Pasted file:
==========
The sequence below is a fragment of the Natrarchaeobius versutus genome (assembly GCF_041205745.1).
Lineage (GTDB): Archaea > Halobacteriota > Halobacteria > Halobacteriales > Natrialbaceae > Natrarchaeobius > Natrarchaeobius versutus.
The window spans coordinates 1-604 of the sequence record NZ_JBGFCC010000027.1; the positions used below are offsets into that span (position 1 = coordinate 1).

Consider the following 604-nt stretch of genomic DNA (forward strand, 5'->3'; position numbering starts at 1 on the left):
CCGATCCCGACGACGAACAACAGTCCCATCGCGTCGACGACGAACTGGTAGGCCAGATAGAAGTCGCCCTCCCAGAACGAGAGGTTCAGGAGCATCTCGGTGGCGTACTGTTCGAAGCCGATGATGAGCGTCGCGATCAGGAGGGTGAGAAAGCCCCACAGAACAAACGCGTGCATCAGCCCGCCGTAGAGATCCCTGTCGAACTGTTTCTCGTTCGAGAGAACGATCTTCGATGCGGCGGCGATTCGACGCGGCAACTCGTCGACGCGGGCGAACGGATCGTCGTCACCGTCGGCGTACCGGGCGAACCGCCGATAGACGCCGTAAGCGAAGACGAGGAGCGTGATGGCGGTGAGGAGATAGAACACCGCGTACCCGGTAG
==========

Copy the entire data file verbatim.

The sequence below is a fragment of the Natrarchaeobius versutus genome (assembly GCF_041205745.1).
Lineage (GTDB): Archaea > Halobacteriota > Halobacteria > Halobacteriales > Natrialbaceae > Natrarchaeobius > Natrarchaeobius versutus.
The window spans coordinates 1-604 of the sequence record NZ_JBGFCC010000027.1; the positions used below are offsets into that span (position 1 = coordinate 1).

Consider the following 604-nt stretch of genomic DNA (forward strand, 5'->3'; position numbering starts at 1 on the left):
CCGATCCCGACGACGAACAACAGTCCCATCGCGTCGACGACGAACTGGTAGGCCAGATAGAAGTCGCCCTCCCAGAACGAGAGGTTCAGGAGCATCTCGGTGGCGTACTGTTCGAAGCCGATGATGAGCGTCGCGATCAGGAGGGTGAGAAAGCCCCACAGAACAAACGCGTGCATCAGCCCGCCGTAGAGATCCCTGTCGAACTGTTTCTCGTTCGAGAGAACGATCTTCGATGCGGCGGCGATTCGACGCGGCAACTCGTCGACGCGGGCGAACGGATCGTCGTCACCGTCGGCGTACCGGGCGAACCGCCGATAGACGCCGTAAGCGAAGACGAGGAGCGTGATGGCGGTGAGGAGATAGAACACCGCGTACCCGGTAG